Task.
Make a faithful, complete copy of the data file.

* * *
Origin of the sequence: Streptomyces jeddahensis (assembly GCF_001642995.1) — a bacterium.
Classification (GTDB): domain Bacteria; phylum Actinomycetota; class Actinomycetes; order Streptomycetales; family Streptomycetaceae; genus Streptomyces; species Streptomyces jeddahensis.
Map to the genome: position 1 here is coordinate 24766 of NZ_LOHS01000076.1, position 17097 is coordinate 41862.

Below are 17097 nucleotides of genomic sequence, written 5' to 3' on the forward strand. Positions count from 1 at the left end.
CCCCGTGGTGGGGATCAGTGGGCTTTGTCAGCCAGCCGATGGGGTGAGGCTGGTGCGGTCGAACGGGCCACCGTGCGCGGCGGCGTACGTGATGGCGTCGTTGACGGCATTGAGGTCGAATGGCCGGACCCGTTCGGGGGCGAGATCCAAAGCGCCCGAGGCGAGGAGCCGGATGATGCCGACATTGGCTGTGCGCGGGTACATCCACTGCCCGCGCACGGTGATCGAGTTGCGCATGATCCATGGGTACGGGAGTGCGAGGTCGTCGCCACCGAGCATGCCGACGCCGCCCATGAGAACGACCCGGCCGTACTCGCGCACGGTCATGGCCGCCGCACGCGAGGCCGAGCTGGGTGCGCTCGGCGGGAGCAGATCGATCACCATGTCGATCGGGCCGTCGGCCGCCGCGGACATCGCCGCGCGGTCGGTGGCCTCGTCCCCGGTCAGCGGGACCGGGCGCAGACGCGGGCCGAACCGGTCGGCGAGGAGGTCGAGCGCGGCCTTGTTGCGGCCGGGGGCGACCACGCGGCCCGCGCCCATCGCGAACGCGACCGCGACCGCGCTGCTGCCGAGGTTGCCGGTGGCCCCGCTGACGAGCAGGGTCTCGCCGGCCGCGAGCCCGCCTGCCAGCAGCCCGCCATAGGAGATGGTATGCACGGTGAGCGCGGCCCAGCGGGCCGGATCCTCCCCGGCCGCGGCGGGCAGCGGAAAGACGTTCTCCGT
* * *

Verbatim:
Origin of the sequence: Streptomyces jeddahensis (assembly GCF_001642995.1) — a bacterium.
Classification (GTDB): domain Bacteria; phylum Actinomycetota; class Actinomycetes; order Streptomycetales; family Streptomycetaceae; genus Streptomyces; species Streptomyces jeddahensis.
Map to the genome: position 1 here is coordinate 24766 of NZ_LOHS01000076.1, position 17097 is coordinate 41862.

Below are 17097 nucleotides of genomic sequence, written 5' to 3' on the forward strand. Positions count from 1 at the left end.
CCCCGTGGTGGGGATCAGTGGGCTTTGTCAGCCAGCCGATGGGGTGAGGCTGGTGCGGTCGAACGGGCCACCGTGCGCGGCGGCGTACGTGATGGCGTCGTTGACGGCATTGAGGTCGAATGGCCGGACCCGTTCGGGGGCGAGATCCAAAGCGCCCGAGGCGAGGAGCCGGATGATGCCGACATTGGCTGTGCGCGGGTACATCCACTGCCCGCGCACGGTGATCGAGTTGCGCATGATCCATGGGTACGGGAGTGCGAGGTCGTCGCCACCGAGCATGCCGACGCCGCCCATGAGAACGACCCGGCCGTACTCGCGCACGGTCATGGCCGCCGCACGCGAGGCCGAGCTGGGTGCGCTCGGCGGGAGCAGATCGATCACCATGTCGATCGGGCCGTCGGCCGCCGCGGACATCGCCGCGCGGTCGGTGGCCTCGTCCCCGGTCAGCGGGACCGGGCGCAGACGCGGGCCGAACCGGTCGGCGAGGAGGTCGAGCGCGGCCTTGTTGCGGCCGGGGGCGACCACGCGGCCCGCGCCCATCGCGAACGCGACCGCGACCGCGCTGCTGCCGAGGTTGCCGGTGGCCCCGCTGACGAGCAGGGTCTCGCCGGCCGCGAGCCCGCCTGCCAGCAGCCCGCCATAGGAGATGGTATGCACGGTGAGCGCGGCCCAGCGGGCCGGATCCTCCCCGGCCGCGGCGGGCAGCGGAAAGACGTTCTCCGT